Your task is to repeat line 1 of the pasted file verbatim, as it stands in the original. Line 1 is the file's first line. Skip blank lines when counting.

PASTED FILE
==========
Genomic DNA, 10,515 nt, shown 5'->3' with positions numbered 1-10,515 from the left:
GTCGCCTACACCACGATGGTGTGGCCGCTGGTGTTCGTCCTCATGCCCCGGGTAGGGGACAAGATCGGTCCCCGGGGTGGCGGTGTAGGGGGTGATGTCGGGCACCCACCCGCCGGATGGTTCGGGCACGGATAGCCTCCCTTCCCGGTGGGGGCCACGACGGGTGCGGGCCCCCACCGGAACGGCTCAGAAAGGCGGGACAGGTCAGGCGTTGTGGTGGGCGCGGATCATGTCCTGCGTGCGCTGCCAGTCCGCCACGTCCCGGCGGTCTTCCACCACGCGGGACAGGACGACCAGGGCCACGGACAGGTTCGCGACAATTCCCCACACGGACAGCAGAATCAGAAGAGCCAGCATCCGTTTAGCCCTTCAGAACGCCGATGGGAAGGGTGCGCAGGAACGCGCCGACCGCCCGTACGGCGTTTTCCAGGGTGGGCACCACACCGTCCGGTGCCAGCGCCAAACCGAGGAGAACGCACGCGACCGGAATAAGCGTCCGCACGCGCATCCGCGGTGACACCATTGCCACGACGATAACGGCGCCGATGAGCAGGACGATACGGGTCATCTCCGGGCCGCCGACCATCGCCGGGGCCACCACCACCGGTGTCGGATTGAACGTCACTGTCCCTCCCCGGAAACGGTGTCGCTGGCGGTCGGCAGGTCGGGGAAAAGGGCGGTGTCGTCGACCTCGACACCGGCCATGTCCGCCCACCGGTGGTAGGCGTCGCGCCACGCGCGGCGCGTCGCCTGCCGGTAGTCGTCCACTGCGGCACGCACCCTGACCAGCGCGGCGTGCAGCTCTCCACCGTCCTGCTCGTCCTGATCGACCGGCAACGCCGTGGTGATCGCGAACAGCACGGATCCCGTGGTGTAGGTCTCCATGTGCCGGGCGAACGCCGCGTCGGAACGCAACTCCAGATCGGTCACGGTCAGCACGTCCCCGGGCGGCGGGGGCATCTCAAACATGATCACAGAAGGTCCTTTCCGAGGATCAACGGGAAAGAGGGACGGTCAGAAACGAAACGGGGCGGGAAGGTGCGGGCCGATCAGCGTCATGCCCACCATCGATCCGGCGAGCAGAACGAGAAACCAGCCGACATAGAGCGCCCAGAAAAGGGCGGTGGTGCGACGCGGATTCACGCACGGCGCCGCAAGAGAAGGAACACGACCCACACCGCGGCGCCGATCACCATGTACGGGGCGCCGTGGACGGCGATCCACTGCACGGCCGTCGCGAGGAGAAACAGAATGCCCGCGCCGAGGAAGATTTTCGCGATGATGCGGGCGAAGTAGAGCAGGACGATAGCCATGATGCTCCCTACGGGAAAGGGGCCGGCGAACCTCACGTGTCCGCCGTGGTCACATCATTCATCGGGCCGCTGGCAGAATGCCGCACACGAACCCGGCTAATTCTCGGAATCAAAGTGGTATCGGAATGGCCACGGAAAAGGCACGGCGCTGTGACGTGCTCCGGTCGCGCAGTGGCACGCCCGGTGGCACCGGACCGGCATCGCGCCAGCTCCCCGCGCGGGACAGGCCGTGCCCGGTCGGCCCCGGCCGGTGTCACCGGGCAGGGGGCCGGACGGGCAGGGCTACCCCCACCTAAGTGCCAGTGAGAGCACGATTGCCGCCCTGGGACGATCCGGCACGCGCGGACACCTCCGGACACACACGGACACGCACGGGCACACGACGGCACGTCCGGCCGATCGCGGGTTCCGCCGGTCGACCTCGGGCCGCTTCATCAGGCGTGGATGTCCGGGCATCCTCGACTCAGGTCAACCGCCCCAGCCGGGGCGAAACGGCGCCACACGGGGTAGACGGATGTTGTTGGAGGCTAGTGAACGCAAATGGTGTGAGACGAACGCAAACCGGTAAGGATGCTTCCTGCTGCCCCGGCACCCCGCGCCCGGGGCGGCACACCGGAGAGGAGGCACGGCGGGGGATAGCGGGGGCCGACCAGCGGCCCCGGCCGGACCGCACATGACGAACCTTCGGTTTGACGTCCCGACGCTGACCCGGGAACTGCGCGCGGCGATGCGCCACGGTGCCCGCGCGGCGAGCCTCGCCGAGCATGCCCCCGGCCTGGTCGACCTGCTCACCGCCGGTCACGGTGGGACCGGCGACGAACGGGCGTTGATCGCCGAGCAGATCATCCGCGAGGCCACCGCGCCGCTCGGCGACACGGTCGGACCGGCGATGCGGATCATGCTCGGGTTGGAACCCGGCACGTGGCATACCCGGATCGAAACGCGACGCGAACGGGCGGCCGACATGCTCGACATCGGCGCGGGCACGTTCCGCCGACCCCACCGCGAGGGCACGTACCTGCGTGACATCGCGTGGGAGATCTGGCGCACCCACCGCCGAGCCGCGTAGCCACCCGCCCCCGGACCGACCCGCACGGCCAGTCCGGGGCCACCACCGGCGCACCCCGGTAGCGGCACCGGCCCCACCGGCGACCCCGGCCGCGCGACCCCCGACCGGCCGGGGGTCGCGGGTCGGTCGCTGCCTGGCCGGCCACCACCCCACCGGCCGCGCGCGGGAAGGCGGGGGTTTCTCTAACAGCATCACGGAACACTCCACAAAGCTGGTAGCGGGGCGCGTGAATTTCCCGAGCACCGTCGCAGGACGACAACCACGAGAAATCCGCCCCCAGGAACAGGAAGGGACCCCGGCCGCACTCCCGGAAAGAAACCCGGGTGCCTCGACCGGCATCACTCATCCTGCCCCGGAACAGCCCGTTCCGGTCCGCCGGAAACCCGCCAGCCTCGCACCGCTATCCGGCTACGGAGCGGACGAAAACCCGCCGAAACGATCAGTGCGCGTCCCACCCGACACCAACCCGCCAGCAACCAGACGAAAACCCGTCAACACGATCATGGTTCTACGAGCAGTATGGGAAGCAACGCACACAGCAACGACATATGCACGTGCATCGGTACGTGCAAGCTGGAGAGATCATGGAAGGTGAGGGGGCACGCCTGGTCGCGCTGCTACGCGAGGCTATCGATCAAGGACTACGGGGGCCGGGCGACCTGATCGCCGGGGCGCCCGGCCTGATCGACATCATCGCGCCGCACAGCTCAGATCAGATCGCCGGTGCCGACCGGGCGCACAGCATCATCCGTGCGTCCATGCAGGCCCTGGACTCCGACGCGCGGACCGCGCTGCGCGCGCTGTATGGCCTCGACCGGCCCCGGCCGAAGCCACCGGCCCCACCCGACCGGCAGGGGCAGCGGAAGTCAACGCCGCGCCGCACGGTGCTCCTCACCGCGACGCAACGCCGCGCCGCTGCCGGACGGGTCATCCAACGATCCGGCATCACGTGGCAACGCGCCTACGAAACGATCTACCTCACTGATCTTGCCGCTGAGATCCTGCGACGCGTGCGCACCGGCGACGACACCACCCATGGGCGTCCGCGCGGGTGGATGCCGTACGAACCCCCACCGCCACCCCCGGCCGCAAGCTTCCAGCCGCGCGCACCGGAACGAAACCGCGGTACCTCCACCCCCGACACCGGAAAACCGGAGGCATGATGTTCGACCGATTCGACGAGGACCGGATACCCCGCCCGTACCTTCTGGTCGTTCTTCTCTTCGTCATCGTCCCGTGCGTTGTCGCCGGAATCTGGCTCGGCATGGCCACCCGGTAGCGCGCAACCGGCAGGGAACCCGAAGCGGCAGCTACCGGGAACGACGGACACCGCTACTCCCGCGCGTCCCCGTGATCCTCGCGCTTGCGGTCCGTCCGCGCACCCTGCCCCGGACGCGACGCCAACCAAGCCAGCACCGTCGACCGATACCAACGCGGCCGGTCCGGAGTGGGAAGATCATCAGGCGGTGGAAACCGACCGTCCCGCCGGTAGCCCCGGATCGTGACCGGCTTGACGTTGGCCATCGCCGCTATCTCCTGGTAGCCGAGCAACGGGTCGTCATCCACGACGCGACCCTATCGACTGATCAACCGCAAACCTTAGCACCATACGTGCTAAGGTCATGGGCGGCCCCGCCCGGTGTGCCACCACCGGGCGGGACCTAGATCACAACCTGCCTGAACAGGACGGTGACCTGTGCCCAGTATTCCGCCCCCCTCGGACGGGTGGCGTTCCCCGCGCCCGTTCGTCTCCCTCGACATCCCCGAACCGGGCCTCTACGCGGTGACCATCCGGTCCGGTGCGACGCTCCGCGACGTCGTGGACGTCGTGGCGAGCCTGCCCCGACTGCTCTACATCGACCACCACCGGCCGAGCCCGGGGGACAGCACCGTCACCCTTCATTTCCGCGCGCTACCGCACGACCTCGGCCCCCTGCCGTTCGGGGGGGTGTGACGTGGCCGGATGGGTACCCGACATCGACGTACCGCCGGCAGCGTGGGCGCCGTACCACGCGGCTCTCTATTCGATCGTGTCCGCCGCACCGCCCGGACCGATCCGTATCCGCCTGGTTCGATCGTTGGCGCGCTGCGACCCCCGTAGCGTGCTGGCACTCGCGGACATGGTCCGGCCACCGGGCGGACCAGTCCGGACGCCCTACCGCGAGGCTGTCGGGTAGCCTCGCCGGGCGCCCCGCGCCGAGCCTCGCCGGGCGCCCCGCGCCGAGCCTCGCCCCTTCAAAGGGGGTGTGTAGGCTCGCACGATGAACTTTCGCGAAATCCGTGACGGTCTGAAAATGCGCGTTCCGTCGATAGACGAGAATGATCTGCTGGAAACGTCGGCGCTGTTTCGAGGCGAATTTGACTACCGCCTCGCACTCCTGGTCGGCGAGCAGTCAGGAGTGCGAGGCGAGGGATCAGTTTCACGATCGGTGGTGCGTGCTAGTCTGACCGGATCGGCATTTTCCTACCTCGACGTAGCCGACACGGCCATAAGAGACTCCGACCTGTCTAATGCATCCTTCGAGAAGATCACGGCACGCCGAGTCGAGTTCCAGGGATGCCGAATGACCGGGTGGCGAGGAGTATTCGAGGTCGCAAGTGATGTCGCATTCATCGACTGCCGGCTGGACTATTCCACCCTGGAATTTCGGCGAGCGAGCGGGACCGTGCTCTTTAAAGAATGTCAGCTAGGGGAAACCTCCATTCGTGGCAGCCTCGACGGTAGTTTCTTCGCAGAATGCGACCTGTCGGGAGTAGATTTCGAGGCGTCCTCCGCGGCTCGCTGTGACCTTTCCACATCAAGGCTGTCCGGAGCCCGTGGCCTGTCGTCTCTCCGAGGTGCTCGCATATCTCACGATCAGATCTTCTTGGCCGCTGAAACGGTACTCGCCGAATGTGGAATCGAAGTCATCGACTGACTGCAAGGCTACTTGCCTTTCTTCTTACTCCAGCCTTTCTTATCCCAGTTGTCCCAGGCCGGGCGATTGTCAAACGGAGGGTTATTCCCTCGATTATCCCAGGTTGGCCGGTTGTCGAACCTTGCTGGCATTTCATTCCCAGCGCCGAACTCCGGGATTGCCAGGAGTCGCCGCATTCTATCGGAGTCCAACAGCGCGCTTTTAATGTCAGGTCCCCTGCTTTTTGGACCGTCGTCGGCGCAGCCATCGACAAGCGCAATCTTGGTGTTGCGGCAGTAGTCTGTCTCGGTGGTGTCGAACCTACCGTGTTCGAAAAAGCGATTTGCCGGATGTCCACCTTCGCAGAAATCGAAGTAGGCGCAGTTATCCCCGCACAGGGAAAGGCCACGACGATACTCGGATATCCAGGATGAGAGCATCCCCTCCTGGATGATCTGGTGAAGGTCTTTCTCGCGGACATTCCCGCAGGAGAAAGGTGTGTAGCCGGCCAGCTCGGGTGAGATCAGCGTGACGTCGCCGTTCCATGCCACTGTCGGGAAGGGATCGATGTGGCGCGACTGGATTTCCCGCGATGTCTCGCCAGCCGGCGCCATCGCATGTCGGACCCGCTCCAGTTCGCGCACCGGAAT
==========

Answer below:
Genomic DNA, 10,515 nt, shown 5'->3' with positions numbered 1-10,515 from the left: